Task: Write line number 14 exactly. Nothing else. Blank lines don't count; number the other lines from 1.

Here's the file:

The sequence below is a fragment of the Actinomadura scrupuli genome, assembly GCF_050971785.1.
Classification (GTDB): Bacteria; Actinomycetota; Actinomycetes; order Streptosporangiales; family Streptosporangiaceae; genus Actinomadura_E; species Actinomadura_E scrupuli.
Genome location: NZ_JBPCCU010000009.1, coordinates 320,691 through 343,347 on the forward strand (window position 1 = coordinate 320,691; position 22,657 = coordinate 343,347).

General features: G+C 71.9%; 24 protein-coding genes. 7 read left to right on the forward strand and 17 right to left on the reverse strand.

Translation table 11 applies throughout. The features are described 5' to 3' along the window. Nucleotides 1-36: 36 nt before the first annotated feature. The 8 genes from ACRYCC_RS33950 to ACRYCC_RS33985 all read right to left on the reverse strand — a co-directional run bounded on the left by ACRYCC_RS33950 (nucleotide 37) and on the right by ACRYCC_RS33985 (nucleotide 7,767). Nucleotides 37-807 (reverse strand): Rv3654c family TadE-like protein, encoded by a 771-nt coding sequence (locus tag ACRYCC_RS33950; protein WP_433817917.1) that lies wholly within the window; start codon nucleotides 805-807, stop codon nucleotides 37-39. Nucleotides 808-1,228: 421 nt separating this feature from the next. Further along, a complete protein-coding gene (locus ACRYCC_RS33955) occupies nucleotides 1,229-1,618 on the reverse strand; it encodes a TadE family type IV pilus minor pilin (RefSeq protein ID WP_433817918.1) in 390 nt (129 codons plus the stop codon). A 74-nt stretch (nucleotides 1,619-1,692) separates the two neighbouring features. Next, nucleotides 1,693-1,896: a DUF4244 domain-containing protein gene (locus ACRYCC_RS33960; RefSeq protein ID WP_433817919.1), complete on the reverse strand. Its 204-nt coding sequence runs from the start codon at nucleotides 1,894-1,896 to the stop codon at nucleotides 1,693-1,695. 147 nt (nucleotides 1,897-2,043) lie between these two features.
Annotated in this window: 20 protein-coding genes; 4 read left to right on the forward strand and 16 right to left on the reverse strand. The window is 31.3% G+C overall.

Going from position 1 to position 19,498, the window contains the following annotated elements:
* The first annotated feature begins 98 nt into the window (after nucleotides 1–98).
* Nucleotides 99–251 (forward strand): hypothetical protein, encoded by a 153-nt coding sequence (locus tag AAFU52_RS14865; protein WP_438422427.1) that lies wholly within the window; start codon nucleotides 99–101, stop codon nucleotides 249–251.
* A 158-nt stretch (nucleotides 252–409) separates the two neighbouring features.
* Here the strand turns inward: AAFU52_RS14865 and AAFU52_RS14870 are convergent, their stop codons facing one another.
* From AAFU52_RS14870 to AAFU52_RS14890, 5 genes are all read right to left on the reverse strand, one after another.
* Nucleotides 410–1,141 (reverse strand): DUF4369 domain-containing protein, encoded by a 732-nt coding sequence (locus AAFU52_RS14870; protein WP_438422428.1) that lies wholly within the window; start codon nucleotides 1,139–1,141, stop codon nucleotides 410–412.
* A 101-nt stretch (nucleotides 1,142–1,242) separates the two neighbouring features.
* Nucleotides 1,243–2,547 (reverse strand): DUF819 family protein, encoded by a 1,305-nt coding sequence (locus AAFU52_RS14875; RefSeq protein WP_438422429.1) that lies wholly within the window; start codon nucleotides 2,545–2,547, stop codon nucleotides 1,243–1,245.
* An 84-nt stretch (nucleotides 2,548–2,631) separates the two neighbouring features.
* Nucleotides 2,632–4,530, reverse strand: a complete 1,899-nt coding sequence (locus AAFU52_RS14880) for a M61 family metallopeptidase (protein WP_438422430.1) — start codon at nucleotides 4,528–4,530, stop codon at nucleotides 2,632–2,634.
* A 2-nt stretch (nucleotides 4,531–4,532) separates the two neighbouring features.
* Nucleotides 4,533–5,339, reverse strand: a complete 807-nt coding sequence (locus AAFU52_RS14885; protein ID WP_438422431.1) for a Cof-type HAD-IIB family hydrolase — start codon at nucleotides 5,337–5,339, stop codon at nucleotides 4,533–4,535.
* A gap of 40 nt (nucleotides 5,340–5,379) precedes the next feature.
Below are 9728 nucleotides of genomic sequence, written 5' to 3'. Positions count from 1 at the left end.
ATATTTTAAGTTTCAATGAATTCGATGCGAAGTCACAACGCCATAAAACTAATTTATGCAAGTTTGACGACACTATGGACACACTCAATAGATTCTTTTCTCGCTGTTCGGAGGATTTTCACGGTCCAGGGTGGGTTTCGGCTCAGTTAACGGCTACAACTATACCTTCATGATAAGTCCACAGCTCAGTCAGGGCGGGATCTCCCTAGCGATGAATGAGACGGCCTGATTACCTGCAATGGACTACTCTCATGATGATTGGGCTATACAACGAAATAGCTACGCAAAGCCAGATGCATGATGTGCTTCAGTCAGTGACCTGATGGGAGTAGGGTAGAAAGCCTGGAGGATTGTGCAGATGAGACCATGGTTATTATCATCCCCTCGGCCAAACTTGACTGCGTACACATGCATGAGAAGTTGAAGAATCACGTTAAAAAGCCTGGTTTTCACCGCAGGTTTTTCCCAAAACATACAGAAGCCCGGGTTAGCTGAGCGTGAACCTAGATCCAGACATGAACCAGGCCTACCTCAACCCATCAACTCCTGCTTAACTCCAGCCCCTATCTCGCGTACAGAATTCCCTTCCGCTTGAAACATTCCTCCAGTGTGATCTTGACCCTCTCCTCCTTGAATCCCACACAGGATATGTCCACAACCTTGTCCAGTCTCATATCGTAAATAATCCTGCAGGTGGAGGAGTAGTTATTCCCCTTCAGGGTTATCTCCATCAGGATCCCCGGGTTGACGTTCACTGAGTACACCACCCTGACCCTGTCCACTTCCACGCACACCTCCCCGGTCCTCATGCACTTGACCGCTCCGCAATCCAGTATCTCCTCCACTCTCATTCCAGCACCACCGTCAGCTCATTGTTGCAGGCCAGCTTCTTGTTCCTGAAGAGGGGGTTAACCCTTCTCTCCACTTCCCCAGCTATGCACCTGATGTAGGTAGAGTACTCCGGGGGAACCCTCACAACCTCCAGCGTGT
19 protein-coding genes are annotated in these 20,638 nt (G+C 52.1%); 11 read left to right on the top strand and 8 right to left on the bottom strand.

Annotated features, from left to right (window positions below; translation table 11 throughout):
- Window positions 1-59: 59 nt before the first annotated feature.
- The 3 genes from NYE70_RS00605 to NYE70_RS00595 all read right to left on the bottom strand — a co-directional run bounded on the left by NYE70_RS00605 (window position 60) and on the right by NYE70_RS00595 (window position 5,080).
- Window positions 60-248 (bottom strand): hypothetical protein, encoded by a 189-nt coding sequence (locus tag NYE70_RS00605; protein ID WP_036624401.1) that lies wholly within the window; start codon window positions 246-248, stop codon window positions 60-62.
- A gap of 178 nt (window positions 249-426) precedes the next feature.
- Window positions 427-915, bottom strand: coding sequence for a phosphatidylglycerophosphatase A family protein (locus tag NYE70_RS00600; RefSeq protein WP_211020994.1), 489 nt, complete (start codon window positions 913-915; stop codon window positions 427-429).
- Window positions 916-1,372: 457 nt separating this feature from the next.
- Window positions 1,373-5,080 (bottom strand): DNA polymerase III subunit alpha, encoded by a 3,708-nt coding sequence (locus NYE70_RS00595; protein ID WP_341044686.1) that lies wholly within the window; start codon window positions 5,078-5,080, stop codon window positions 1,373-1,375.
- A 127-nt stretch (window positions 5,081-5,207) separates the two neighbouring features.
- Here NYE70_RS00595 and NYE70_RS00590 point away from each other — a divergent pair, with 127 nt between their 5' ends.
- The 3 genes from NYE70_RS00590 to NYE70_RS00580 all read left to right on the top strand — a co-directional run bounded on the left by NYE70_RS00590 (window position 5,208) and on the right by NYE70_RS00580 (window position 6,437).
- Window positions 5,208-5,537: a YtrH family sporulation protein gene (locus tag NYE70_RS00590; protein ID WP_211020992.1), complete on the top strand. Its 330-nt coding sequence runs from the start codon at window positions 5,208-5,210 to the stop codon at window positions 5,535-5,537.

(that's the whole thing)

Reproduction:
* A 101-nt stretch (nucleotides 1,142–1,242) separates the two neighbouring features.